The views expressed in this series on Project Daniel are solely those of Professor Louis René Beres.
Looking back, The Group had concerned itself with many complex and interpenetrating points, including the need for an expanded policy of preemption; an ongoing re-evaluation of “nuclear ambiguity;” recognizable preparations for appropriate counter-value reprisals in the case of certain WMD aggressions; adaptations to a “paradigm shift” away from classical patterns of warfare; expanded cooperation with the United States in the War Against Terror and in future inter-state conflicts in the Middle East; deployment of suitable active defense systems; avoidance of nuclear war-fighting wherever possible; and various ways to improve Israel’s nuclear deterrence.
We had also explored vital differences between rational and non-rational adversaries; changing definitions of existential harms; legal elements of anticipatory self-defense; possibilities for peaceful dispute settlements in the region; budgetary constraints and opportunities; maintaining Israel’s qualitative edge; preparations for “regime targeting;” and implications for Israel of the growing anarchy in world affairs.
Originally, we wrote that Israel’s Strategic Future must be understood as “a work in progress.” In this regard, nothing has changed. The geo-strategic context within which Israel must still fashion its future is continually evolving, and so, accordingly, must Israel’s strategic doctrine. Ultimately it must be from precisely such doctrine that the Jewish state’s particular policies will have to be abstracted, derived, adjusted and implemented.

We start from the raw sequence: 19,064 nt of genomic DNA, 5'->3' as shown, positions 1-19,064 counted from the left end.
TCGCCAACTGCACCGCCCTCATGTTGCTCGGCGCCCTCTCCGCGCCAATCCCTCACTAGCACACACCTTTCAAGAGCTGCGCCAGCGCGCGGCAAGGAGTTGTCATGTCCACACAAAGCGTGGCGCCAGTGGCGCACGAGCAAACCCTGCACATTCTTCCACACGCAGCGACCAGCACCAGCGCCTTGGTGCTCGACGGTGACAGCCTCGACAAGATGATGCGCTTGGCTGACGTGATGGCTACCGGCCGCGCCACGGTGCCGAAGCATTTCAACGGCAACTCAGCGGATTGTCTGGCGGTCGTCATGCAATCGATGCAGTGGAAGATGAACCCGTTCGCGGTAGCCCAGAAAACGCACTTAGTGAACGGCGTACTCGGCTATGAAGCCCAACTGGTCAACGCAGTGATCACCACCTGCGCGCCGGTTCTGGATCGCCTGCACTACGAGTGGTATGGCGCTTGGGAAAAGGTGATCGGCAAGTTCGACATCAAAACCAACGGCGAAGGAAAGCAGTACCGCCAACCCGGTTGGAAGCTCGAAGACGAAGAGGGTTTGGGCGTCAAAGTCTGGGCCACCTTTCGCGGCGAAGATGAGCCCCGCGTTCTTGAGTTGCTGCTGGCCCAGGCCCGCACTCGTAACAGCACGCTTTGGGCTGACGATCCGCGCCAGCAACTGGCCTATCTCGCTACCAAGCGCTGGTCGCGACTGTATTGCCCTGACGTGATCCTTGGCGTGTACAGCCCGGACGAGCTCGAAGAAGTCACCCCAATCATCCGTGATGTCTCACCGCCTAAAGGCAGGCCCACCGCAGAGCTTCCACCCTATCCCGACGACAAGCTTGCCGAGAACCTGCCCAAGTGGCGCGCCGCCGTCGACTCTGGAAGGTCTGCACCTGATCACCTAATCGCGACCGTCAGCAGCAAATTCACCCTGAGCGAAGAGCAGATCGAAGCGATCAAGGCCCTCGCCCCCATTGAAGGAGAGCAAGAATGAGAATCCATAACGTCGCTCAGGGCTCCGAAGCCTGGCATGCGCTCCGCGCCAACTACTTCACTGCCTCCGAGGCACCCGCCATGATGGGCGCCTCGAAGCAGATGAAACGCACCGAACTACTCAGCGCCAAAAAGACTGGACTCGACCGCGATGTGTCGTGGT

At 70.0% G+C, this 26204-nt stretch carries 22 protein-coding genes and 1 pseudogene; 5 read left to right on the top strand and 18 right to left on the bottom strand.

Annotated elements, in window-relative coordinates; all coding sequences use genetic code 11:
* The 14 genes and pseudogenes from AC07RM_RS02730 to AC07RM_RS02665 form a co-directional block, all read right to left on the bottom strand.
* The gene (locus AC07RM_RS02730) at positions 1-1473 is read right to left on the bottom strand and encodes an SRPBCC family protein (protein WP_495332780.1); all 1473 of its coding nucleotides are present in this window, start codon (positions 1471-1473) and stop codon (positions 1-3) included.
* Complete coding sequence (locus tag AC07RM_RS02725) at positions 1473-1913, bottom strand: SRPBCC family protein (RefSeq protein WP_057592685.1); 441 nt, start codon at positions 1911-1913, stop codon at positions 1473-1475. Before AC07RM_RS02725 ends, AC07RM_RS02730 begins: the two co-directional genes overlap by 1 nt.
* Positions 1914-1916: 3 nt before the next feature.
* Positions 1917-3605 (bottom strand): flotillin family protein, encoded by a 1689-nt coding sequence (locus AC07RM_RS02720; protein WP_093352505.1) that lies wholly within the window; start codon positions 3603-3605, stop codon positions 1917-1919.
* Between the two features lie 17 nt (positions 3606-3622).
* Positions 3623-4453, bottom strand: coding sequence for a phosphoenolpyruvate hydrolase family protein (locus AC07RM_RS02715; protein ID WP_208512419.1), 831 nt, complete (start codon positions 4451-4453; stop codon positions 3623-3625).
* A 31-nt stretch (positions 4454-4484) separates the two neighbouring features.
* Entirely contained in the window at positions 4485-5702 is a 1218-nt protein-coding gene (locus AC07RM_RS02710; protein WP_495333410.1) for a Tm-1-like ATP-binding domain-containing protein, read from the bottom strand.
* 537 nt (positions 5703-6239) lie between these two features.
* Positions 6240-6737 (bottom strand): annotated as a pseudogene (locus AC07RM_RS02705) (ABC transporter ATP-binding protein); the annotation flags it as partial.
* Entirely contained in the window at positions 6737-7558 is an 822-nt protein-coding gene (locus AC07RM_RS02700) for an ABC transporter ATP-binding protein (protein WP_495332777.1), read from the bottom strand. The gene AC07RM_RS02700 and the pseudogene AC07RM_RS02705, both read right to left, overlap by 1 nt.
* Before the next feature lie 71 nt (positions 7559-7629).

Regarding terrorist groups, new alignments are already being fashioned between various Palestinian factions and al-Qaeda. The precise configurations of these alignments are complex and multifaceted; the net effect for Israel is clearly negative.
Israel’s Strategic Future was founded on the presumption that current threats of war, terrorism and genocide derive from a very clear “clash of civilizations,” and not merely from narrow geo-strategic differences. Today, eight years after completion of our report, both Israel and the United States remain in the cross hairs of a worldwide Jihadthat is basically cultural/theological in nature. This Jihad will not concede an inch to Obama-era norms of “multilateralism,” “coexistence” or “peaceful settlement.”
Israel’s strategic future is still fraught with existential peril. It is essential, therefore, that Israel approach this uncertain and problematic future with utter realism and candor. Any nuclear war against the Jewish state would likely be undertaken as a distinct form of genocide, and there can be no greater obligation for Israel than to ensure protection from such new and unforgivable crimes against humanity.
It is with the very sober understanding that Holocaust can take new forms at the beginning of the 21st century that Project Daniel first completed its critical work eight years ago. Our task is still far from complete. Today, Israel’s long-term physical continuance as a viable state is more doubtful than ever before in its short history.
Eight years after the presentation of Project Daniel’s final report to Israel’s Prime Minister Ariel Sharon, U.S. President Obama continues to express his preference for a “world free of nuclear weapons.” The core problem with this preference is that nuclear weapons are neither good nor evil in themselves. Although it is certainly true that any further nuclear proliferation must be controlled, it is also probable that the Cold War nuclear standoff between two hostile superpowers prevented a third world war. This often counter-intuitive understanding is very important to Israel.